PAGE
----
So much for Joe Barry’s energy.

The Green Bay Packers’ new defensive coordinator has won the praises of his players and bosses for the enthusiasm he exudes in his job. But the players on his side of the ball displayed none of that energy in the Packers’ shocking 38-3 loss to the New Orleans Saints on Sunday.

To be fair, the Packers weren’t ready to play on either side of the ball. Sometimes the X’s and O’s matter, but other times it’s about mentality. And in this game, it was all about the teams’ psychological states. The Saints were hungry and active and played fast. The Packers were not and did none of those things.

It’s easy to pin the Packers’ listless and mistake-prone performance on coach Matt La- Fleur’s decision to sit almost all his starters for all three preseason games.

While that can’t be dismissed as a factor, the Los Angeles Rams, coached by LaFleur mentor Sean McVay, also had 30-plus inactives for those games even though he was breaking in a new quarterback. The result? The Rams opened with a dominating 34-14 win over the Chicago Bears.

The Packers’ flat performance falls on the entire coaching staff—it’s La- Fleur’s and the staff’s job to keep the players grounded. But it was most obvious on the defensive side, where everyone in the front seven except Kenny Clark too often played like their feet were in concrete. The secondary got caught flat-footed and too often was a step slow as well.

No better than Pettine’s

Really, the Packers’ run defense looked no better than the liability it was the last two seasons under former coordinator Mike Pettine. Saints running backs Alvin Kamara and Tony Jones Jr. combined for 133 yards rushing on 31 carries (a 4.3-yard average). That was a huge factor in the Saints putting together long drives that kept Aaron Rodgers and the Packers’ offense off the field in the first half, when the Saints built their 17-3 lead.

If Pettine’s defense occasionally appeared unsound because linemen shot gaps, Barry’s defense Sunday simply got pushed around up front.

Defensive end Dean Lowry, for instance, often was worked over by one of the game’s best right tackles, Ryan Ramczyk. Another defensive end, Kingsley Keke, looked good at times, but at others got his feet too close together—and without a solid, wide base was too easily washed out of the point of attack.

On the Saints’ 7½-minute, 15-play touchdown drive in the second quarter, for instance, Jones picked up 6 yards when guard Andrus Peat created a big hole by moving Keke over one gap, and a few plays later Kamara picked up 8 yards running behind Ramczyk against Lowry.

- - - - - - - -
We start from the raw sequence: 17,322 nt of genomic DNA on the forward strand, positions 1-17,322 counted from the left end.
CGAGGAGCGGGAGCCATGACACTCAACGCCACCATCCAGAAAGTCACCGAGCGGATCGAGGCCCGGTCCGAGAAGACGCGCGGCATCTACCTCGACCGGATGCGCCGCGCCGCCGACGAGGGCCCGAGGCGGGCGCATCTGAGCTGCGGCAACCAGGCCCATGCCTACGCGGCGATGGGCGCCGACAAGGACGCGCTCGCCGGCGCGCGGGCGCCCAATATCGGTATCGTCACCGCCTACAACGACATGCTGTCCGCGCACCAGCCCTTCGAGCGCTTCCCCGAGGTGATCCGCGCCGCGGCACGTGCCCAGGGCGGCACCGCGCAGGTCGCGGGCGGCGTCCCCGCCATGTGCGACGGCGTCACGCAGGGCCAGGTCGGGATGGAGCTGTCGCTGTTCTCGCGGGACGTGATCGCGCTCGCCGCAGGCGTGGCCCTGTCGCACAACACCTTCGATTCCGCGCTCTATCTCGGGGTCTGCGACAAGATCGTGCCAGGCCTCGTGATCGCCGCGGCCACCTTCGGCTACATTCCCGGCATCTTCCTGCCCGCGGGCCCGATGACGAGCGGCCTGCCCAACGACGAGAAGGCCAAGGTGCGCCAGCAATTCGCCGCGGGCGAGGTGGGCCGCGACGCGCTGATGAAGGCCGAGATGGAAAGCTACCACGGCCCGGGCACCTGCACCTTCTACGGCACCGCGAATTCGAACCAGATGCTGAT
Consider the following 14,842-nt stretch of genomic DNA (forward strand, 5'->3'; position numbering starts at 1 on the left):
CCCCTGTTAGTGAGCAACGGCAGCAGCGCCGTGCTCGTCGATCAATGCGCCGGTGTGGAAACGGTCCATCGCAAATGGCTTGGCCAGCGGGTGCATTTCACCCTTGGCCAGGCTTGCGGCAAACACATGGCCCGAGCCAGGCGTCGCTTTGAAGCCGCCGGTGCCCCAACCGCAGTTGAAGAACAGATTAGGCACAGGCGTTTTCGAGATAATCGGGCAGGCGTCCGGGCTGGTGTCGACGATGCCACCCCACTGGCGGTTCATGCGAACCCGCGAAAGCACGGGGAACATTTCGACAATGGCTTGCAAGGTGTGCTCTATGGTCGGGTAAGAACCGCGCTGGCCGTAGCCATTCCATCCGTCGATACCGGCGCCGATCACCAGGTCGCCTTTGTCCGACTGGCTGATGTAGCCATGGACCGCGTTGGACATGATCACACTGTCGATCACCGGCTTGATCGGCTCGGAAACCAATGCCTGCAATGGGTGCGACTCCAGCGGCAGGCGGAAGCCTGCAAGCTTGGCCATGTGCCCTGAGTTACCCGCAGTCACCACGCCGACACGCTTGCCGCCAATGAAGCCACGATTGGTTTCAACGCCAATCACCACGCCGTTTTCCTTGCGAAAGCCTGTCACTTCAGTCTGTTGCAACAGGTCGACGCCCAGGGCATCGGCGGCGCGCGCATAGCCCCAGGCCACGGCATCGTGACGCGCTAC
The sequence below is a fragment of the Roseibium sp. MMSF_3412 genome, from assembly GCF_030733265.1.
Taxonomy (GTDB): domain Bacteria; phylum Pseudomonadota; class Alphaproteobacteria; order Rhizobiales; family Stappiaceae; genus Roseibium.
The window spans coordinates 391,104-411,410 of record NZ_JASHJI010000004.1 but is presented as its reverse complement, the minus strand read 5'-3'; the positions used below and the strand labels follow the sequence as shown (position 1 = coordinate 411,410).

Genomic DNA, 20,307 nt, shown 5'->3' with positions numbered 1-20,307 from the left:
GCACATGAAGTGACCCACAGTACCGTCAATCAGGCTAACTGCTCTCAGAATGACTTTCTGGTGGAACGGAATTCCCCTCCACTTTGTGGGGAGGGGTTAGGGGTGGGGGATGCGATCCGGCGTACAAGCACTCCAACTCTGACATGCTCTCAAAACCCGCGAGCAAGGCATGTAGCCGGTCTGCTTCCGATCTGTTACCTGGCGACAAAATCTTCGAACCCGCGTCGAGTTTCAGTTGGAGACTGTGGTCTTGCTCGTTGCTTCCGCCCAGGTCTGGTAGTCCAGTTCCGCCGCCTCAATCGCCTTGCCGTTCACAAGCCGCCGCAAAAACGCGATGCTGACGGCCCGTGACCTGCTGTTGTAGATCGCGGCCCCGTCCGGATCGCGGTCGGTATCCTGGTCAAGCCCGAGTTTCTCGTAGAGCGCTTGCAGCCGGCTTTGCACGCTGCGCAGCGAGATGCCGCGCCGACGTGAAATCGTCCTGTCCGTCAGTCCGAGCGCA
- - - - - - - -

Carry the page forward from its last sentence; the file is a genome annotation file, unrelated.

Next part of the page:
Among the issues against the pass was Rashan Gary twice losing outside contain as a pass rusher and allowing Saints quarterback Jameis Winston to escape the pocket for big scrambles: an 11-yarder on the game’s third play, and later in the first quarter on a third-and-8 that allowed Winston to scramble around the edge for a 10-yard gain that kept a touchdown drive alive.

Inside linebacker De’Vondre Campbell looked good at times, but he appeared primarily responsible for the 1-yard touchdown pass to tight end Juwan Johnson by biting hard on a run fake. That left Johnson uncovered in the back of the end zone, and though safety Adrian Amos was a little slow to react and help out, the coverage still was Campbell’s responsibility.

Secondary off the mark

The Packers also struggled with communication issues and slow reactions in the secondary.

Safety Henry Black was slow to rotate over the top to help Kevin King on a signature call in Barry’s defense, and Deonte Harris was left open downfield for a 55-yard touchdown pass in the fourth quarter.

One of the staples of Barry’s Brandon Staley defense is lining up as often as possible with two deep safeties, then rotating them into other looks just as the ball is snapped to make things harder on the quarterback. King looked bad on the long touchdown, but the responsibility lies with Black. He had to be faster rotating over to help when the safety on that side (Amos) rotated to coverage underneath. If the Packers can’t execute that, they’re going to have a hard time playing the Staley defense that LaFleur hired Barry to run.

King and Chandon Sullivan also showed a lack of awareness when they collided on a pick play that left Johnson uncovered for an 8-yard touchdown pass early in the fourth quarter.

Bakhtiari’s absence felt

The Packers missed injured left tackle David Bakhtiari, but not for the reason you might suspect.

Elgton Jenkins was just fine as a pass blocker in Bakhtiari’s absence, but taking Jenkins out of his usual spot at left guard hurt the Packers’ run game. Jenkins is the Packers’ best run blocker, and his athleticism getting out to the linebacker level is a big help to the run game.

If the Packers are to be among the league’s best offenses again this year, they have to run the ball effectively. Their scheme is based on forcing teams to honor the run and keep them guessing whether a play is a run or pass, because the formations all look the same.

But LaFleur had almost no run game to speak of Sunday—the Packers averaged only 2.9 yards a carry on 15 runs, and their long run was 8 yards. Not having Jenkins at guard was a big factor, because his replacement, Lucas Patrick, isn’t nearly as athletic.

You also have to wonder why LaFleur didn’t stick with the hot hand when AJ Dillon picked up 12 yards on back-to-back carries early in the second quarter. But Aaron Rodgers was sacked on the next play—whether the pass was La- Fleur’s call or a Rodgers audible isn’t clear—and the Packers ended up punting a couple of plays later.

Then on the next series, Aaron Jones was back in the game. Dillon had but two more carries the rest of the day.


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